Id. at 3. On August, 29, 2008, the Court granted the FDIC's Motion to Intervene and Stay, allowing any parties with claims against the IndyMac entities to file administrative claims with the FDIC, as required under FIRREA, 12 U.S.C. §§ 1821(d)(3), (d)(5), and (d)(6). Id. Accordingly, Radian filed a Proof of Claim with the FDIC on October 14, 2008 (Am. Compl. Ex. E), and the FDIC disallowed that claim on April 6, 2009. (Am. Compl. Ex. F). The FDIC then filed its initial Motion to Dismiss on April 15, 2009. (Doc. 47). Around the same time, the Certificate Insurers filed their Motions to Dismiss or Stay pending arbitration (Docs. 31, 38, 39), and Deutsche Bank filed a Motion to Dismiss (Doc. 35).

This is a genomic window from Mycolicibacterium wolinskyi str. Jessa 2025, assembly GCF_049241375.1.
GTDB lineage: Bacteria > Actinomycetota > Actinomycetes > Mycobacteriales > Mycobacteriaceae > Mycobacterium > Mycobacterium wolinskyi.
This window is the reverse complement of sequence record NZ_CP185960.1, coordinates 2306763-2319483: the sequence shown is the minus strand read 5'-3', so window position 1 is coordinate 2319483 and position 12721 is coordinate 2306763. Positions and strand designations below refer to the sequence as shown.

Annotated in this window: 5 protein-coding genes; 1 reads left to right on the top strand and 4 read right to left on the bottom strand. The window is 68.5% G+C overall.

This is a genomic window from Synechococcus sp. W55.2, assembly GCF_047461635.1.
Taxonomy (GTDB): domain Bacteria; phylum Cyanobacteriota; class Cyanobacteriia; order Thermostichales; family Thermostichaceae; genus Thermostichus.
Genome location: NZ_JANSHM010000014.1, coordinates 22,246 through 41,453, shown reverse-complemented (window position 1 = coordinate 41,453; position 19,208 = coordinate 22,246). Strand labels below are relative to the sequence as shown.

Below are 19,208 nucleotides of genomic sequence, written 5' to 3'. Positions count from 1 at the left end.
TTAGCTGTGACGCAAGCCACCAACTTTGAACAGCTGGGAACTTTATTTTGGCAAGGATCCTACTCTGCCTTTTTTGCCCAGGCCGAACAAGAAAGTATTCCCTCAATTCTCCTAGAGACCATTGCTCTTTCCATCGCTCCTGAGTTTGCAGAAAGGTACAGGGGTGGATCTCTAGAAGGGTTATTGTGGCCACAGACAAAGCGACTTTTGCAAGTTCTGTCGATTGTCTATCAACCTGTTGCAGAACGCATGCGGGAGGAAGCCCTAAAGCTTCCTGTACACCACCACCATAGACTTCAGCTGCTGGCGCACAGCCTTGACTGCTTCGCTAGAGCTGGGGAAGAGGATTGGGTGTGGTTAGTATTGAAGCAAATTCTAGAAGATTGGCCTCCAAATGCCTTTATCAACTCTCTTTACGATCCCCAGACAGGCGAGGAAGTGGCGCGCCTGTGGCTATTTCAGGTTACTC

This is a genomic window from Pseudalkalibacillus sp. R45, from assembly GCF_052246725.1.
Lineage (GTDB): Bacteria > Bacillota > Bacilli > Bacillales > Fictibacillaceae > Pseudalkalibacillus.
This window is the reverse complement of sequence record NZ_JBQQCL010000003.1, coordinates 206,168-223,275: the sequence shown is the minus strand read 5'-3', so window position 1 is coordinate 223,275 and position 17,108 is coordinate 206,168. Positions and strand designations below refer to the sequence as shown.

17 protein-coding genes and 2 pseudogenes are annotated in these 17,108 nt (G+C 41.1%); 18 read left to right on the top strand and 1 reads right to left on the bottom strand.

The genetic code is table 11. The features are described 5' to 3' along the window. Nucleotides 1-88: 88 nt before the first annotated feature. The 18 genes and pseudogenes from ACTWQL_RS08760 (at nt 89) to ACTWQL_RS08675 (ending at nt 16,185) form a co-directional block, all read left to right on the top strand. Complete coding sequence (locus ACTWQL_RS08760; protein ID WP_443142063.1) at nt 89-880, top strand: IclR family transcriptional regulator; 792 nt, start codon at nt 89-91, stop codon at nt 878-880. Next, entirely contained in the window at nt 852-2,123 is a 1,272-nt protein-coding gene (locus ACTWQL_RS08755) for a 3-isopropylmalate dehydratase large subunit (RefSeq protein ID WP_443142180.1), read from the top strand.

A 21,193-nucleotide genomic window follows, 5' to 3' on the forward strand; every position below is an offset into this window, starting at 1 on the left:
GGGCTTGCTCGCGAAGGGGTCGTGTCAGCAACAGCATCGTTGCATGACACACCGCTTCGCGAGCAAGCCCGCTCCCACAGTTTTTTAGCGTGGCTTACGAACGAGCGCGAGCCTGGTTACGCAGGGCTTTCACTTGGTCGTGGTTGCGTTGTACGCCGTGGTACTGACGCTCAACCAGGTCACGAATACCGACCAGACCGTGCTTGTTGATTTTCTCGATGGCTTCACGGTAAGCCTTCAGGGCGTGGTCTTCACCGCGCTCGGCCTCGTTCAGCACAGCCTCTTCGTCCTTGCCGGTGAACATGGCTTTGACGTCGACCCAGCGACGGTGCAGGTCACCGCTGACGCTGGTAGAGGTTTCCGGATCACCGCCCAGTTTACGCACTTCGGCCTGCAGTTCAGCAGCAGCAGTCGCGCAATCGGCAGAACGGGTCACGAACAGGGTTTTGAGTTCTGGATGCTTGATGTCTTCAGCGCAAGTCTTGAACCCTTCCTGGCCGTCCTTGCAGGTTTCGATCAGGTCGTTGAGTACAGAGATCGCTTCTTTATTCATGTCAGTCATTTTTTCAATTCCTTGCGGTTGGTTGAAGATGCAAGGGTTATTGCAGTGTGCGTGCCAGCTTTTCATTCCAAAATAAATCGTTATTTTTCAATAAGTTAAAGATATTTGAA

The Court held an initial oral argument on all open motions on June 15, 2009. (Doc. 96). Based on that argument, the Court allowed Radian to file an Amended Complaint as to the FDIC, as Radian contended the jurisdictional issues could be cured by amendment. (Doc. 98). On June 23, 2009, Radian filed an Amended Complaint, which repleaded the initial Counts for equitable relief and added two new Counts for negligence and negligent misrepresentation. (Doc. 103). At the same time, Radian filed a supplemental brief asserting this Court had jurisdiction over all claims. (Doc. 101). The FDIC responded with a Motion to Dismiss the Amended Complaint on July 8, 2009. (Doc. 105).